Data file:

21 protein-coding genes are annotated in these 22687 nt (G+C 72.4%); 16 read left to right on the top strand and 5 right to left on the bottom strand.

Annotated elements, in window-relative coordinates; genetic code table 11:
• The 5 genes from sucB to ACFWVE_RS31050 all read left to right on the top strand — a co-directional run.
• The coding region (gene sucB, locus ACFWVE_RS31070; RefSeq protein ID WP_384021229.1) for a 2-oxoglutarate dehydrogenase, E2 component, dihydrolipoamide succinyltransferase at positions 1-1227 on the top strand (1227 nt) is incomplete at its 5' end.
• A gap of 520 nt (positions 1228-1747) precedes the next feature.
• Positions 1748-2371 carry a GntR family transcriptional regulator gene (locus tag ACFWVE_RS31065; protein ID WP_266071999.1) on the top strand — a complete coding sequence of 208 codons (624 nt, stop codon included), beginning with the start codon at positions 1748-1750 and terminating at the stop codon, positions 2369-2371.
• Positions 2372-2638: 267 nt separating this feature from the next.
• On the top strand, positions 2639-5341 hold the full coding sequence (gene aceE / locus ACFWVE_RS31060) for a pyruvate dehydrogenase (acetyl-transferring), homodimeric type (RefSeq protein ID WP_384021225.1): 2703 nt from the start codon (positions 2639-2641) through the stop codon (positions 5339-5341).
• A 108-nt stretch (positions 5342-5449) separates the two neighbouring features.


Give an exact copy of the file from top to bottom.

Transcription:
21 protein-coding genes are annotated in these 22687 nt (G+C 72.4%); 16 read left to right on the top strand and 5 right to left on the bottom strand.

Annotated elements, in window-relative coordinates; genetic code table 11:
• The 5 genes from sucB to ACFWVE_RS31050 all read left to right on the top strand — a co-directional run.
• The coding region (gene sucB, locus ACFWVE_RS31070; RefSeq protein ID WP_384021229.1) for a 2-oxoglutarate dehydrogenase, E2 component, dihydrolipoamide succinyltransferase at positions 1-1227 on the top strand (1227 nt) is incomplete at its 5' end.
• A gap of 520 nt (positions 1228-1747) precedes the next feature.
• Positions 1748-2371 carry a GntR family transcriptional regulator gene (locus tag ACFWVE_RS31065; protein ID WP_266071999.1) on the top strand — a complete coding sequence of 208 codons (624 nt, stop codon included), beginning with the start codon at positions 1748-1750 and terminating at the stop codon, positions 2369-2371.
• Positions 2372-2638: 267 nt separating this feature from the next.
• On the top strand, positions 2639-5341 hold the full coding sequence (gene aceE / locus ACFWVE_RS31060) for a pyruvate dehydrogenase (acetyl-transferring), homodimeric type (RefSeq protein ID WP_384021225.1): 2703 nt from the start codon (positions 2639-2641) through the stop codon (positions 5339-5341).
• A 108-nt stretch (positions 5342-5449) separates the two neighbouring features.